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Abu Dhabi, UAEThursday 20 September 2018

Adult film star sues Trump over 'invalid' hush agreement

The actress, whose real name is Stephanie Clifford, says the agreement, drafted before the 2016 election, is void because Mr Trump did not sign it

Adult film actress Stephanie Clifford, also known as Stormy Daniels, poses for pictures in Long Island, New York, on February 23, 2018. Eduardo Munoz / Reuters
Adult film actress Stephanie Clifford, also known as Stormy Daniels, poses for pictures in Long Island, New York, on February 23, 2018. Eduardo Munoz / Reuters

Stormy Daniels, the adult film star who says she was paid to keep quiet about an affair with Donald Trump, is suing the president alleging that a non-disclosure agreement is invalid, bringing fresh turmoil to the White House as Texas voters offered the first sign of a Democratic surge.

The actress, whose real name is Stephanie Clifford, says the agreement, drafted before the 2016 election, is void because Mr Trump did not sign it.

It marks a fresh twist in a deeply embarrassing scandal that surfaced last month when Mr Trump’s personal lawyer, Michael Cohen, confirmed he had paid her $130,000 (Dh477,400).

Ms Clifford alleges that Mr Cohen tried to "intimidate her into silence", according to court documents.

The suit was filed in Los Angeles on Tuesday, the same day that voters in Texas went to the polls in the first primaries of the year and the White House announced that Gary Cohn was to resign as Mr Trump’s most senior economic adviser.

No reason was given but he was understood to have opposed the president’s plan to impose swingeing tariffs on imports of steel and aluminium as part of a populist, protectionist package.

The latest headlines add to a never-ending sense of crisis in Mr Trump’s administration, following the resignation of Hope Hicks as director of communications last week and Republican divisions over his tariffs.

Staff turnover is more than double that was seen in the Reagan administration and more than triple that of the Obama White House, according to a recent study by the Brookings Institution.

For his part, Mr Trump played down reports that more high-profile resignations would follow.

Plenty of people want to work at the White House, he said during a joint news conference with Sweden's prime minister.

“They all want a piece of that Oval Office,” he said. “They want a piece of the West Wing. And not only in terms of it looks great on their resume, it's just a great place to work.”

Meanwhile, the Stormy Daniels controversy shows no signs of dissipating. Her attorney published her legal complaint by sharing a link on Twitter.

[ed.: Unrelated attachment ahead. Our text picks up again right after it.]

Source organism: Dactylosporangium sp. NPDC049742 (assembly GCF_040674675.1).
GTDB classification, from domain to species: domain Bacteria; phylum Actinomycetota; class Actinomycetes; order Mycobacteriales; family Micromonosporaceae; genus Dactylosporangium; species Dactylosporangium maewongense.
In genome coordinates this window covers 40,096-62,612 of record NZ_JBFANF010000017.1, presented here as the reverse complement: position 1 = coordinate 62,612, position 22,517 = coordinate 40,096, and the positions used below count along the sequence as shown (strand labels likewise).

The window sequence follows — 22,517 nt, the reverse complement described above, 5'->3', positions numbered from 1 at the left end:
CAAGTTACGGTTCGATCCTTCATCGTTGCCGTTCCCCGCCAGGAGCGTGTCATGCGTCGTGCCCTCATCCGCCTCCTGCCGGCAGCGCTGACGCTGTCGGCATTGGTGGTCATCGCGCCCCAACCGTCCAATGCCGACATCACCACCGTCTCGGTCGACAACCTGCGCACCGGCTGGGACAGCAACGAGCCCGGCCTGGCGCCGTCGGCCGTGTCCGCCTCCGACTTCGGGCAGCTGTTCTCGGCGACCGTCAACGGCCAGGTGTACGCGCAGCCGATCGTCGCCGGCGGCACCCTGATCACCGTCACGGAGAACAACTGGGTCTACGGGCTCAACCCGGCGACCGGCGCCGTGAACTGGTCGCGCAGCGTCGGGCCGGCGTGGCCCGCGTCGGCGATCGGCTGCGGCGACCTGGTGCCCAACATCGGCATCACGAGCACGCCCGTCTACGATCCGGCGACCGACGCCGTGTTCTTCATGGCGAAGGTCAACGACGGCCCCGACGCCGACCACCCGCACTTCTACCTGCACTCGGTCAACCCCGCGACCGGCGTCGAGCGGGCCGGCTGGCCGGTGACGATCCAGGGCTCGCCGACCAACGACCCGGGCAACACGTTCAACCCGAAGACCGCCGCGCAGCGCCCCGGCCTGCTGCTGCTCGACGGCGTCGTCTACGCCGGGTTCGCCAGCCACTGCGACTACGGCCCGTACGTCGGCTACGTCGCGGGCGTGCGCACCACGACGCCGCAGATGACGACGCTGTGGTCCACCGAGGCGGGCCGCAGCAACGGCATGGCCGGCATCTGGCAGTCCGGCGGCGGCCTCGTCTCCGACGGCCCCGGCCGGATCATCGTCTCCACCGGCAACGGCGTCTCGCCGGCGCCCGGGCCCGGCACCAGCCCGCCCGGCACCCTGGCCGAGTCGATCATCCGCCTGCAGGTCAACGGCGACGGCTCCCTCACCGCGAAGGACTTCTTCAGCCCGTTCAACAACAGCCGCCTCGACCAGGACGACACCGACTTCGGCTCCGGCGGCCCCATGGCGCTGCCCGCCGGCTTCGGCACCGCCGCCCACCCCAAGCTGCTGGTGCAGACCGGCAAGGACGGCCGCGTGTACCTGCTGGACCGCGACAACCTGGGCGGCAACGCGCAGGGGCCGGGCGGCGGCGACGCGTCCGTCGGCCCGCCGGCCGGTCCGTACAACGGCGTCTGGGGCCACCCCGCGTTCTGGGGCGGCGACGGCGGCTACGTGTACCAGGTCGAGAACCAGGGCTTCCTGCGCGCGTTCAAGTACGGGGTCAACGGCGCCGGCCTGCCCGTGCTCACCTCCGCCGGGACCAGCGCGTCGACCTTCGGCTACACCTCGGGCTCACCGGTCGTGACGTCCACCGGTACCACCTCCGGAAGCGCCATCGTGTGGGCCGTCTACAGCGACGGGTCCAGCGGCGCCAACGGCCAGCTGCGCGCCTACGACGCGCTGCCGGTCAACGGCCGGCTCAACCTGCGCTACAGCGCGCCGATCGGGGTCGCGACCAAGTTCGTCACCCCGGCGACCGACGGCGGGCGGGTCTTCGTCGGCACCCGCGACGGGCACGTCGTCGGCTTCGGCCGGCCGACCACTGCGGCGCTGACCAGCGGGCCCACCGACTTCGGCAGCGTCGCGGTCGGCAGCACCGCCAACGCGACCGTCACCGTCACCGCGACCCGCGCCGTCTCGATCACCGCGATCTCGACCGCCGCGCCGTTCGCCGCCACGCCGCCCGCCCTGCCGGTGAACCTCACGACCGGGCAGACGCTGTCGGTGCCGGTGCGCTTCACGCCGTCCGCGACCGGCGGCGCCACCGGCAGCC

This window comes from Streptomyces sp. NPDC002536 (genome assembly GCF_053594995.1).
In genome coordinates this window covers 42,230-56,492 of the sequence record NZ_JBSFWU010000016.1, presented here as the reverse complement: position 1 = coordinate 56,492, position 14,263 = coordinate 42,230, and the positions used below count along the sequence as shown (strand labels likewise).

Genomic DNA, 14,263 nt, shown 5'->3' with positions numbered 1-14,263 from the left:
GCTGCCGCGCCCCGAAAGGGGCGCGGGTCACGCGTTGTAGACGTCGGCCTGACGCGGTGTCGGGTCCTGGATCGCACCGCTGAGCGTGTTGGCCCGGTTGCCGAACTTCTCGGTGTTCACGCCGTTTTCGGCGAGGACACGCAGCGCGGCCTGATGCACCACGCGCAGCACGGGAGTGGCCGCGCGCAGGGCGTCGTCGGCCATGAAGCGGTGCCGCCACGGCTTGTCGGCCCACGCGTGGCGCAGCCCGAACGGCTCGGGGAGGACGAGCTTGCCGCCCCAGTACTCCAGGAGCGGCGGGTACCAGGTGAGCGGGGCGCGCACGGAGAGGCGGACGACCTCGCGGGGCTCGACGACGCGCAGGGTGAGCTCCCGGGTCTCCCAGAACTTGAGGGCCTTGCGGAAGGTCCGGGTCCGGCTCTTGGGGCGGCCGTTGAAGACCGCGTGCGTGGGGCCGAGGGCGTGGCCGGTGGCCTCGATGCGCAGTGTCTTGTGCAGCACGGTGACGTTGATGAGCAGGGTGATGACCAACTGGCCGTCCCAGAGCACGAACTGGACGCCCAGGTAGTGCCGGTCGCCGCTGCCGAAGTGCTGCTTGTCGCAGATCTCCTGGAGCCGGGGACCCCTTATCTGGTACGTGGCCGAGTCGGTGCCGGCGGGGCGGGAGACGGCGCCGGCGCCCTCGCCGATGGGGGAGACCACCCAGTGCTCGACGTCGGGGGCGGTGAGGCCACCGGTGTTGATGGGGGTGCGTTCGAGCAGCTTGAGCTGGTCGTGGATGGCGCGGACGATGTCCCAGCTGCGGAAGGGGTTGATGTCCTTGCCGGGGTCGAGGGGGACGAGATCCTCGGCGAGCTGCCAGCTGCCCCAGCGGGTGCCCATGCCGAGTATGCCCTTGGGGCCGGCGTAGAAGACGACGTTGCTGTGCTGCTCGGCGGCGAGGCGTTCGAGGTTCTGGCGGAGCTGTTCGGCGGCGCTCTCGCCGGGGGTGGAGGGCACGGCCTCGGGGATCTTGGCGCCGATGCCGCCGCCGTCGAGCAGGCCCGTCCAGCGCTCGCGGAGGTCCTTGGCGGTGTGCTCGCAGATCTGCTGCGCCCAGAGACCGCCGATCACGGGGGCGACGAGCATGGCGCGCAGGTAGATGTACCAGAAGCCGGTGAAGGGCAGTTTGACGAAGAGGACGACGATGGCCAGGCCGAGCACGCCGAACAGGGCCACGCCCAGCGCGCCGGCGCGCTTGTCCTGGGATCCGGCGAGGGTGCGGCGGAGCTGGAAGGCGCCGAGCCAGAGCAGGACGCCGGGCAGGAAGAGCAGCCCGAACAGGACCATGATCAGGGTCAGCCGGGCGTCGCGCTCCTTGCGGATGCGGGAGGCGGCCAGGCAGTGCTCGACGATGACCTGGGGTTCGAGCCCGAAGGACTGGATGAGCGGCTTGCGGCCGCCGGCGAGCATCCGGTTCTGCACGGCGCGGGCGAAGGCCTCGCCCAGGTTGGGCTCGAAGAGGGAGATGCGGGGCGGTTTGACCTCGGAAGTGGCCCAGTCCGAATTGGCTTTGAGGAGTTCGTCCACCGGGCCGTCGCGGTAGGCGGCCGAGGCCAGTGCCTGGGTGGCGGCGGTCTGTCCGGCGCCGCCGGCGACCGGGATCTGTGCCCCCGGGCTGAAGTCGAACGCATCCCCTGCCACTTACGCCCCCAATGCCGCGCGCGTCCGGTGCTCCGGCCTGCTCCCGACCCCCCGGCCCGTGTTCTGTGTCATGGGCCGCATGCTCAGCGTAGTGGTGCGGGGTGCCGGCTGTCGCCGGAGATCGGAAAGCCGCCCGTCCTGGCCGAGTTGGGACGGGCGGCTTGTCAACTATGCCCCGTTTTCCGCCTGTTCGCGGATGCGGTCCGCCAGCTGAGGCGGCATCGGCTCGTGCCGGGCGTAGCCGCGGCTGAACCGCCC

In it, she claims to have had an affair with Mr Trump several years before he ran for office, in 2006.

Mr Trump married his current wife, Melania, in 2005.

Ms Clifford says she was later approached by his lawyers during the campaign – at a time when multiple women were coming forward with their own stories about alleged affairs or encounters with the New York property mogul.

A hush agreement was drawn up using aliases of Peggy Peterson and David Dennison. Her suit claims it was never signed by Mr Trump and that his lawyers have tried to prevent her speaking publicly.

“To be clear, the attempts to intimidate Ms Clifford into silence and ‘shut her up’ in order to ‘protect Mr Trump’ continue unabated,” it says.

On Wednesday, her lawyer, Michael Avenatti, appeared on US morning news shows to say that Mr Trump knew about the payment and that his client merely wanted to “set the record straight”.

Although the White House declined to comment on the new lawsuit, Mr Cohen has previously denied there was ever an affair.

Opponents of Mr Trump believe the non-stop controversies – a wide-ranging investigation into Russian election meddling, the president’s volatile style, and a looming trade war – will translate into a surge of anti-Trump votes at the ballot box later this year. Democrats are hoping they can regain control of the House of Representatives in November’s midterm elections.

They had their first glimpse of how that might unfold in Texas on Tuesday. Democrats turned out in numbers not seen for more than 15 years during the first primaries of the voting season.

Women performed particularly well – winning or proceeding to the next round in half the contests in which they ran – while Democratic turnout surged past one million voters.

“It’s Trump. It’s Trump,” said Veronica Escobar, who won her Democratic primary and is on course to become one of the first Hispanic women to represent Texas in Congress.

Mark Jones, a political science professor at Rice University in Houston, said highly motivated Democrats would have a strong showing in November.

“The enthusiasm advantage that Democrats have in 2018 compared to 2014 should help them pick off a few toss-up US Houses seats held by Republicans,” he said.

But at the same time, the votes demonstrated the president’s polarising effect and the challenges facing Mr Trump’s opponents. Republican turnout also increased in the staunch red state to more than 1.5 million.

Ted Cruz, the former presidential candidate and Texas senator who won his own primary, used the Democratic numbers to motivate Republicans.

"The extreme left right now is energised. They are angry. They hate the President,” he told CNN. “That being said, in Texas last night, we had a strong turnout for conservatives."

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